Re:Dear EU (0)

Anonymous Coward | about a year ago | (#43131719)

wait wait wait... "It's for security reasons"? What kind of alcohol are you drinking for you to parrot that explanation?

Having a monoculture (all webkit) is significantly worse for security since all someone has to do is to find one security vulnerability and BAM, all browsers are affected.

Re:Dear EU (0)

Anonymous Coward | about a year ago | (#43131909)

Apple's claim is it will not allow "code execution" in any non-Apple apps for security reasons. Since browsers need to execute Javascript, well, they're just not going to happen.

There are alternate browsers in iOS, but they are all based off Apple's "blessed" webkit.

Re:Dear EU (1)

FuzzNugget (2840687) | about a year ago | (#43131273)

No, but they've already said that it doesn't apply to Apple because they create "premium" or "niche" products (which is really just a nice way if saying their too insignificant to be relevant ... so I'm kind of OK with the subtle insult to Apple)

That was a few years ago, however, and I suspect that may have changed by now.

Re:Dear EU (1)

Teun (17872) | about a year ago | (#43131385)

If the EU ever wants to step up to the Apple store it's more likely going to be about the non-negotiable monetary conditions they foist on programmers and publications.

boo fucking hoo. fine stay away (-1)

Anonymous Coward | about a year ago | (#43131053)

considering how sluggish firefox runs on my netbook, maybe its a good thing they keep their sludgy code away from iOS. please, foist your slow-ware elsewhere, like android.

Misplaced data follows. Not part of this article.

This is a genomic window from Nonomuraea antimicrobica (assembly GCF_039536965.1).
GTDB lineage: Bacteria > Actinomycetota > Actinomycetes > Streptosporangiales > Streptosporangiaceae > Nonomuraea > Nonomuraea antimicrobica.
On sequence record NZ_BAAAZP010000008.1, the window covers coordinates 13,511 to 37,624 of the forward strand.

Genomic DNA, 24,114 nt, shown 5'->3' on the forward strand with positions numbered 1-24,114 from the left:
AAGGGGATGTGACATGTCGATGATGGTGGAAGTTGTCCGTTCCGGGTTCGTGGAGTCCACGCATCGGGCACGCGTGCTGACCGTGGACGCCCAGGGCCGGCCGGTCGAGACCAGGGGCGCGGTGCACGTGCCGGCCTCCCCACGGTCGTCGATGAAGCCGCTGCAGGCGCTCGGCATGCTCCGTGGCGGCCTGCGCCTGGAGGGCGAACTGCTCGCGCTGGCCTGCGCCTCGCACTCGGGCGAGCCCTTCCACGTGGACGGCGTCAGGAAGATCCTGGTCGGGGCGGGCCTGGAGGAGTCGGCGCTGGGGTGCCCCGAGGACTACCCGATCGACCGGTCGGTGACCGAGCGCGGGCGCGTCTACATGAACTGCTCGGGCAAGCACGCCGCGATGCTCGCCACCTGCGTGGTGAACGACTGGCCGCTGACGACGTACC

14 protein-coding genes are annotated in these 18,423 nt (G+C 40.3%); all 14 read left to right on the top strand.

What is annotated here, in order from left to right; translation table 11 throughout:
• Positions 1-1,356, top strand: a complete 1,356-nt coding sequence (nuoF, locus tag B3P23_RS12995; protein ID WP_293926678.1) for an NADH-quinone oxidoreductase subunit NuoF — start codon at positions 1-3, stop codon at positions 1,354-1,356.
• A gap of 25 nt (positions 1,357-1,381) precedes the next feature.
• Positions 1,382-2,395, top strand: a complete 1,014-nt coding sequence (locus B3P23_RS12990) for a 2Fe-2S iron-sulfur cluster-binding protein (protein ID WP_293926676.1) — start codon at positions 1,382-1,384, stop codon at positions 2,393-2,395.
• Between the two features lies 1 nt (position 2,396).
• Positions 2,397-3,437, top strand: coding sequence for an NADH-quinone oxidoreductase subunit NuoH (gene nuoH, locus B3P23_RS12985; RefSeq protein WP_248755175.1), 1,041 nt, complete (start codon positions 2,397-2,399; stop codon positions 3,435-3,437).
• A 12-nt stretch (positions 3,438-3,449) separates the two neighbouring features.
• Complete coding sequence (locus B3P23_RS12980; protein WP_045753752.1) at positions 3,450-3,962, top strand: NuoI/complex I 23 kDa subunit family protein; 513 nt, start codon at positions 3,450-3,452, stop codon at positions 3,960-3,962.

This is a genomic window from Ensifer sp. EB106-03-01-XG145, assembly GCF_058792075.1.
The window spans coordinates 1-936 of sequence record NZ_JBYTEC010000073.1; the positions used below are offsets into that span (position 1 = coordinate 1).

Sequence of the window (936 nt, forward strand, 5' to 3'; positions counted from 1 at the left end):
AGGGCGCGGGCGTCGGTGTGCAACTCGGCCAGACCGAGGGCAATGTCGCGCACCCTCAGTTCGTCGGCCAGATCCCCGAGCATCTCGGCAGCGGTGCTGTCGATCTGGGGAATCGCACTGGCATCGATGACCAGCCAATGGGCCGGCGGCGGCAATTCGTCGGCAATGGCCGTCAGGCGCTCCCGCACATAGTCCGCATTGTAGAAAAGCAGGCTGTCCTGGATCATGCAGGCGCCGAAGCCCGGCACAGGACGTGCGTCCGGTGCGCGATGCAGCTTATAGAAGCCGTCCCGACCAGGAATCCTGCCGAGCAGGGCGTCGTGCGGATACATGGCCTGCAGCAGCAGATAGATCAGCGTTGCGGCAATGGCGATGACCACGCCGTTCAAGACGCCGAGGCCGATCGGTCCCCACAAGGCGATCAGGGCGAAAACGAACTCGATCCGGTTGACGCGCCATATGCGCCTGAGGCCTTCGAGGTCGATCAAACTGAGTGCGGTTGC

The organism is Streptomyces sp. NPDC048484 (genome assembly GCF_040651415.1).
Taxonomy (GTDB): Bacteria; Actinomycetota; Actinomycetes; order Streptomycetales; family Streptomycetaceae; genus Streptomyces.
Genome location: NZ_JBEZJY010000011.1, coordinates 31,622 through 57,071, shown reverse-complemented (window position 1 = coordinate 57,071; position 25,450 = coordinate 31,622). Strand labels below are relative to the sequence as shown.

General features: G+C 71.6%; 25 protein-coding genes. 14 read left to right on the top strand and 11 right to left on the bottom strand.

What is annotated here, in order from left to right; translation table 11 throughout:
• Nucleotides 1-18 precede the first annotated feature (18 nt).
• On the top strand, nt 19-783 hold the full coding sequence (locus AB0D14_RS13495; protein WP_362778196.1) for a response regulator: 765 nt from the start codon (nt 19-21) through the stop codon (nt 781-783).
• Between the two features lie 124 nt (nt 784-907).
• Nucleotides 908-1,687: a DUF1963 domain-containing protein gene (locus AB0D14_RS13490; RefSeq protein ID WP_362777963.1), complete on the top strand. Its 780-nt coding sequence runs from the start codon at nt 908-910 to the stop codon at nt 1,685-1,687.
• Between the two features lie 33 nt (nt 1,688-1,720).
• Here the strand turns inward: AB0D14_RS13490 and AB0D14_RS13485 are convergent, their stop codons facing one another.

Not Objective C (-1)

Anonymous Coward | about a year ago | (#43131067)

They can't port it anyway. Firefox is written in XUL, not Objective C as required by Apple.

Re:Not Objective C (1)

tehniobium (1042240) | about a year ago | (#43131113)

So, by that reasoning, Opera is written in Objective C, seen as it does have an iOS version?

Also, Firefox can hardly be said to be written in XUL, it's more than likely written in C/C++ and uses XUL internally for user interfaces.

Re:Not Objective C (1)

obarthelemy (160321) | about a year ago | (#43131239)

It's not so much about language: you have a choice of several. It's about the rendering engine: Apple only allow their own on the platform.

Chrome (and Opera Mobile, if it's available for iOS, not sure) use Safari's rendering engine; only the user interface is different.

Opera Mini (as opposed to Mobile) does its rendering on Opera's servers, which then send over a compressed and simplified version of the page, and apparently that's allowed... or not, and maybe Opera Mini also uses Safari's renderer.

Re:Not Objective C (1)

mrbester (200927) | about a year ago | (#43131537)

Chrome on iOS uses the same WebKit version as Safari?

Re:Not Objective C (0)

Anonymous Coward | about a year ago | (#43131781)

Yes, although with a less optimized javascript engine, as the more optimized Nitro version is only available in native Safari, at least without using a jailbreak tweak [idownloadblog.com].

Re:Not Objective C (0)

Anonymous Coward | about a year ago | (#43132027)

Chrome on iOS uses the same WebKit version as Safari?

Yes - but with a worse javascript engine (only Apple's javascript engine is optimised on iOS) and you also get to send all your data and browsing habits to Google for Google to sell.

No-one sensible would use Chrome over Safari on iOS.

Re:Not Objective C (1)

mister_playboy (1474163) | about a year ago | (#43131411)

Opera is not available on iOS. Opera Mini is available, but it is not a browser strictly speaking.

Once Opera converts from Presto to Webkit it may have an iOS version.

Re:Not Objective C (0)

Anonymous Coward | about a year ago | (#43131191)

Firefox is written in XUL

So that's why it's the shittiest browser in world.

Cydia please. (1, Interesting)

DarkVader (121278) | about a year ago | (#43131069)

Dear Mozilla,

Please don't worry about what Apple wants, release Firefox for iOS in Cydia.

Open Source please (0, Flamebait)